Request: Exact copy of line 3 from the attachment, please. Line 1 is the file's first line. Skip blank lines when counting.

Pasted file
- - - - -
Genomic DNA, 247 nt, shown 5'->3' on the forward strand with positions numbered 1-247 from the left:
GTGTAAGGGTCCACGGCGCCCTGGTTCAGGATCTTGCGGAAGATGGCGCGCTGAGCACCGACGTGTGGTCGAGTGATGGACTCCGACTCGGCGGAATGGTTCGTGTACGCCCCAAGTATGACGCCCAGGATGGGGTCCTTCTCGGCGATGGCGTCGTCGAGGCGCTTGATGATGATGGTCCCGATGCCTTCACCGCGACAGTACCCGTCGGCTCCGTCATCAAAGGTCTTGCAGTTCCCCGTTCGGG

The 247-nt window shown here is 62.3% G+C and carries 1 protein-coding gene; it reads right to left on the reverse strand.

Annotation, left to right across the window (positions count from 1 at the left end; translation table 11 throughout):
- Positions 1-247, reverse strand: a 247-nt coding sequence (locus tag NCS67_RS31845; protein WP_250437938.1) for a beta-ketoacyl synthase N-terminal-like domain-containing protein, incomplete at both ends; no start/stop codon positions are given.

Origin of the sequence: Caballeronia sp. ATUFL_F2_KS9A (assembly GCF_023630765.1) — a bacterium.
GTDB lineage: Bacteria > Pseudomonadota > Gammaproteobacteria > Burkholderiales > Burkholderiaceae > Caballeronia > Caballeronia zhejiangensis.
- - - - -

The 247-nt window shown here is 62.3% G+C and carries 1 protein-coding gene; it reads right to left on the reverse strand.